P.C. Rossin College of
Engineering and Applied Science

Returning to passive radar

Rick Blum and his team are using advanced signal processing techniques to produce models for radar that can be tools for the design of real-world products.

What do you envision when you think of radar? Massive, rotating antennas at airports tracking your last flight? Colorful precipitation maps presented by your local TV meteorologist? Beams sweeping the sky in search of incoming missiles?

A laser-sharp focus

ECE Associate Professor Sushil Kumar has conducted five years of experimental and theoretical research on plasmonic lasers.

Lasers have become indispensable to modern life since they were invented more than fifty years ago. The ability to generate and amplify light waves into a coherent, monochromatic and well-focused beam has yielded applications too numerous to count: laser scanners, laser printers, laser surgery, laser-based data storage, ultrafast data communications via laser light, and the list goes on.

Lehigh hosts first ever Interdisciplinary Neuroscience Symposium

 Lehigh engineering's Yevgeny Berdichevsky was one of several presenters at the university's first ever Interdisciplinary Neuroscience Symposium.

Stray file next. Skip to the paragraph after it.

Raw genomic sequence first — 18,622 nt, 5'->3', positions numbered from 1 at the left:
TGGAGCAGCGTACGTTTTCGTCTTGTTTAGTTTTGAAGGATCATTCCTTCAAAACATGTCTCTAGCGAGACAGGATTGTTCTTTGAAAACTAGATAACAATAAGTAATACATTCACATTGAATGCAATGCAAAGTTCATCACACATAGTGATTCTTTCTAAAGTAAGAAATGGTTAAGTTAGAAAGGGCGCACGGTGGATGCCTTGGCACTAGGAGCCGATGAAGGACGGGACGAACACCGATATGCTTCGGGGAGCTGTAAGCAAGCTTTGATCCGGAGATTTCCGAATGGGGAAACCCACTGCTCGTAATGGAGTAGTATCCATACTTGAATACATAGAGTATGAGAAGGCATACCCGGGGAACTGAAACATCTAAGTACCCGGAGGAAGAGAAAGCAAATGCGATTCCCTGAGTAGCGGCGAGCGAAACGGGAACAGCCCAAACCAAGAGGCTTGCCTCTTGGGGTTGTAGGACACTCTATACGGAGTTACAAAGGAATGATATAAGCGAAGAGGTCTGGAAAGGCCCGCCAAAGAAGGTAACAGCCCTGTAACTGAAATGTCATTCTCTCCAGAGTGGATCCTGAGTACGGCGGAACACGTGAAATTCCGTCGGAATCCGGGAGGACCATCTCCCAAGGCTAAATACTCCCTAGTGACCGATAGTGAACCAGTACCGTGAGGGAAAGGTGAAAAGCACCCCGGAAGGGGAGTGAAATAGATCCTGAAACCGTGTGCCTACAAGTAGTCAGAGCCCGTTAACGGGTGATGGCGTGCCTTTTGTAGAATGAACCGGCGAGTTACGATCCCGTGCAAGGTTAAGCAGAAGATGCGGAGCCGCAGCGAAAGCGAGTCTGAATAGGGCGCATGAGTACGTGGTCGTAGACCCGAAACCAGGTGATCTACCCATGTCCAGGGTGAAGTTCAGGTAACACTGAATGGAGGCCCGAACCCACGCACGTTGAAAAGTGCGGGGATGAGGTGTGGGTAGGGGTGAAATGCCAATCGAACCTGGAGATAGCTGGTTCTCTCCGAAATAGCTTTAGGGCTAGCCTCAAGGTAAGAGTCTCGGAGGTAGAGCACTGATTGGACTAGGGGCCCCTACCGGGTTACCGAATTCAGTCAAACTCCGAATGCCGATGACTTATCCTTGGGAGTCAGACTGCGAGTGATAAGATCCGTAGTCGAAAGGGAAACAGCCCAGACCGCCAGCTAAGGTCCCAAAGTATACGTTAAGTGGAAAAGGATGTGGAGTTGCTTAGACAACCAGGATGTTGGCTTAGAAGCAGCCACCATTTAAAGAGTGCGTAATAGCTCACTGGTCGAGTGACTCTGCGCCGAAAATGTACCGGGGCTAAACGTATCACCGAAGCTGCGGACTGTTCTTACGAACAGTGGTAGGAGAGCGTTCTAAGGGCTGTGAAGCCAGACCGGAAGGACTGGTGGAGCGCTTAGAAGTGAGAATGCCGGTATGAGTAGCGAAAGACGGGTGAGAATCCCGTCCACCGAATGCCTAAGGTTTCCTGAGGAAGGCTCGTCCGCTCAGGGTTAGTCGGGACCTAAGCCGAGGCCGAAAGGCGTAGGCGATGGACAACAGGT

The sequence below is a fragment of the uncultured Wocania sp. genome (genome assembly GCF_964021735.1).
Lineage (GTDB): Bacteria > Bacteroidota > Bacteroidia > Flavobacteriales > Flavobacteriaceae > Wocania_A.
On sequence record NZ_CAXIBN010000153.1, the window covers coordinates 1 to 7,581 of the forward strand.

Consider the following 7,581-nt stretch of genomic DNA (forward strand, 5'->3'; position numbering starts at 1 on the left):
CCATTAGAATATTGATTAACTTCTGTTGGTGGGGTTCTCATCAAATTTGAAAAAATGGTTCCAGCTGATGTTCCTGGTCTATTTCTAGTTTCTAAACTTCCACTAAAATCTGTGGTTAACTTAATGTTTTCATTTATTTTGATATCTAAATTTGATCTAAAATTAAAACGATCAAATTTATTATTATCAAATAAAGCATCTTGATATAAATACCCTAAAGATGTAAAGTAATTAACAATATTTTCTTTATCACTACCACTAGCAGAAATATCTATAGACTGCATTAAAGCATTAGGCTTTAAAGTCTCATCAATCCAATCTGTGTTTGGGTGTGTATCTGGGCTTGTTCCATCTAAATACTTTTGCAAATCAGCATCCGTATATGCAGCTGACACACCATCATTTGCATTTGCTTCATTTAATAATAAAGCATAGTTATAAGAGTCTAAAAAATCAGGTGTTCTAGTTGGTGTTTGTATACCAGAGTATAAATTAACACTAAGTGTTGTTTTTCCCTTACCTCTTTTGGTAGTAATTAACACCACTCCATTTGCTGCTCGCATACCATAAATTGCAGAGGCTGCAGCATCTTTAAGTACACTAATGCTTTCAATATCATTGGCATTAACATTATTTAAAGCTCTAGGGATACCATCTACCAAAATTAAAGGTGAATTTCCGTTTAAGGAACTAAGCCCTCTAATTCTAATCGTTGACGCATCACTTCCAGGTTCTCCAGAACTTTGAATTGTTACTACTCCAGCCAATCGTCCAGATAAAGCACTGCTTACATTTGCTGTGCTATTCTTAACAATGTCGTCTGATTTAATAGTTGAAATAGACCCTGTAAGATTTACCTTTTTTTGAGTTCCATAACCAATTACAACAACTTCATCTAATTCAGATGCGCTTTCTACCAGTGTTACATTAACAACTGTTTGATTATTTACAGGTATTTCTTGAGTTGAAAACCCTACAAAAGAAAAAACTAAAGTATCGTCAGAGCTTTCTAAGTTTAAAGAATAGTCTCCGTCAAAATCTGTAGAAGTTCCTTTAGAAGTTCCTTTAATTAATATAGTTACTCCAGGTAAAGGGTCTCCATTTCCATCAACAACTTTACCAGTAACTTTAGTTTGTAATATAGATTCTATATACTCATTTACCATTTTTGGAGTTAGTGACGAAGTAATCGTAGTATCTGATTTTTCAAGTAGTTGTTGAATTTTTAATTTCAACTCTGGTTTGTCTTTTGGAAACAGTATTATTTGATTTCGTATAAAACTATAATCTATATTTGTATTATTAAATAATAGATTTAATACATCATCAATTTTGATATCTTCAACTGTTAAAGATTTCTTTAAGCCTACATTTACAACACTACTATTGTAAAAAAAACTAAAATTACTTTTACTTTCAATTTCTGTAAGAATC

The electrical and computer engineering assistant professor presented "Epilespsy-on-a-chip" during the event, held in April 2017 at Iacocca Hall on Lehigh's Mountaintop Campus. He presented to over 80 attendees from Lehigh and the Atlantic coast region, including Delaware, New Jersey and Maryland.

Better screenings through artificial intelligence

CSE associate professor Xiaolei Huang aims to harness AI to improve medical imaging.

Artificial intelligence—commonly known as AI—is already exceeding human abilities. Self-driving cars use AI to perform some tasks more safely than people. E-commerce companies use AI to tailor product ads to customers’ tastes more quickly and precisely than any breathing marketing analyst can.

And soon AI will be used to “read” biomedical images more accurately than medical personnel alone—providing better early cervical cancer detection at lower cost than current methods.

Found and Lost in Information

The ever-increasing availability of digital information has far-reaching consequences. At this year's Data X Symposium, three new faculty members, each hired through Lehigh’s Data X Initiative, explored these consequences in the areas of marketing, communication and computer science. They were joined by colleagues from Northwestern University, Penn State and the University of Illinois Urbana-Champaign, who gave complementary presentations.

Healing bone faster

Mechanical engineering assistant professor Hannah Dailey develops revolutionary orthopedic device

To heal small bone fractures — like those in a wrist, finger or ankle — a cast or splint is usually all that is needed to promote regrowth. Once stable, the bone tissue — a living material — regenerates and heals.

Pages